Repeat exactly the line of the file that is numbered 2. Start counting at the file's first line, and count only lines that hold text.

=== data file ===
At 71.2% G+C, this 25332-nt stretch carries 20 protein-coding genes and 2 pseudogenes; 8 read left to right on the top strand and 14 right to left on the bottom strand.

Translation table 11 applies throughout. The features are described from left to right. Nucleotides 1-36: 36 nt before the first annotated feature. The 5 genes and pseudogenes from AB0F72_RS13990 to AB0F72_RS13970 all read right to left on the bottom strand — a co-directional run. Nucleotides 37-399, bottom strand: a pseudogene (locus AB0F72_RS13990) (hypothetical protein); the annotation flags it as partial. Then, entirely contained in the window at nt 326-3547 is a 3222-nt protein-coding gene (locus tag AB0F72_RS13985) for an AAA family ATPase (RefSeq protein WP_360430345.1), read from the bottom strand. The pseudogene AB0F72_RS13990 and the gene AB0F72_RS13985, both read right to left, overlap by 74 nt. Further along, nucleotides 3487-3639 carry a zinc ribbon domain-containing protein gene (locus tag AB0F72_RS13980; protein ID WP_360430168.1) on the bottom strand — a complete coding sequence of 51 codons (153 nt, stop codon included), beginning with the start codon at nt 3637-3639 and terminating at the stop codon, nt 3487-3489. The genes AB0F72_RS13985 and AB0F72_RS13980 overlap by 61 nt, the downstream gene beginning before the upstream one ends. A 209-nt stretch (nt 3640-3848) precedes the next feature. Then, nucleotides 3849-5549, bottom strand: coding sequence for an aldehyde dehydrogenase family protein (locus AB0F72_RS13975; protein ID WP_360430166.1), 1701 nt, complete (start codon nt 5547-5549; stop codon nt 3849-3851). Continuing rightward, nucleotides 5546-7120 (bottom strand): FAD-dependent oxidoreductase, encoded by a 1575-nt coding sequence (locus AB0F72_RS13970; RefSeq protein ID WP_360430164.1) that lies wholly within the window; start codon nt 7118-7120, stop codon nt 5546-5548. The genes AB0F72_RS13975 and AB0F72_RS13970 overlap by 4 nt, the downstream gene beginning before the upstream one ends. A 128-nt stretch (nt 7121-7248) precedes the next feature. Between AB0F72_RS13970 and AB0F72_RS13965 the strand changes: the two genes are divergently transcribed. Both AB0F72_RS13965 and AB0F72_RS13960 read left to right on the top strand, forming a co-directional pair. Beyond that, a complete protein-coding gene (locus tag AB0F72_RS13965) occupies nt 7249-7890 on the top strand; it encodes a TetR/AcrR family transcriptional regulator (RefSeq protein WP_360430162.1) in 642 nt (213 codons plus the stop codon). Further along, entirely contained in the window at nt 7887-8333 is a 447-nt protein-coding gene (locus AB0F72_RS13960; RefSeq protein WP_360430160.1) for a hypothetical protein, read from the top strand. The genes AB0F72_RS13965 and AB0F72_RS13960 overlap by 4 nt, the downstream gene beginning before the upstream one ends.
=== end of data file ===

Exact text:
Translation table 11 applies throughout. The features are described from left to right. Nucleotides 1-36: 36 nt before the first annotated feature. The 5 genes and pseudogenes from AB0F72_RS13990 to AB0F72_RS13970 all read right to left on the bottom strand — a co-directional run. Nucleotides 37-399, bottom strand: a pseudogene (locus AB0F72_RS13990) (hypothetical protein); the annotation flags it as partial. Then, entirely contained in the window at nt 326-3547 is a 3222-nt protein-coding gene (locus tag AB0F72_RS13985) for an AAA family ATPase (RefSeq protein WP_360430345.1), read from the bottom strand. The pseudogene AB0F72_RS13990 and the gene AB0F72_RS13985, both read right to left, overlap by 74 nt. Further along, nucleotides 3487-3639 carry a zinc ribbon domain-containing protein gene (locus tag AB0F72_RS13980; protein ID WP_360430168.1) on the bottom strand — a complete coding sequence of 51 codons (153 nt, stop codon included), beginning with the start codon at nt 3637-3639 and terminating at the stop codon, nt 3487-3489. The genes AB0F72_RS13985 and AB0F72_RS13980 overlap by 61 nt, the downstream gene beginning before the upstream one ends. A 209-nt stretch (nt 3640-3848) precedes the next feature. Then, nucleotides 3849-5549, bottom strand: coding sequence for an aldehyde dehydrogenase family protein (locus AB0F72_RS13975; protein ID WP_360430166.1), 1701 nt, complete (start codon nt 5547-5549; stop codon nt 3849-3851). Continuing rightward, nucleotides 5546-7120 (bottom strand): FAD-dependent oxidoreductase, encoded by a 1575-nt coding sequence (locus AB0F72_RS13970; RefSeq protein ID WP_360430164.1) that lies wholly within the window; start codon nt 7118-7120, stop codon nt 5546-5548. The genes AB0F72_RS13975 and AB0F72_RS13970 overlap by 4 nt, the downstream gene beginning before the upstream one ends. A 128-nt stretch (nt 7121-7248) precedes the next feature. Between AB0F72_RS13970 and AB0F72_RS13965 the strand changes: the two genes are divergently transcribed. Both AB0F72_RS13965 and AB0F72_RS13960 read left to right on the top strand, forming a co-directional pair. Beyond that, a complete protein-coding gene (locus tag AB0F72_RS13965) occupies nt 7249-7890 on the top strand; it encodes a TetR/AcrR family transcriptional regulator (RefSeq protein WP_360430162.1) in 642 nt (213 codons plus the stop codon). Further along, entirely contained in the window at nt 7887-8333 is a 447-nt protein-coding gene (locus AB0F72_RS13960; RefSeq protein WP_360430160.1) for a hypothetical protein, read from the top strand. The genes AB0F72_RS13965 and AB0F72_RS13960 overlap by 4 nt, the downstream gene beginning before the upstream one ends.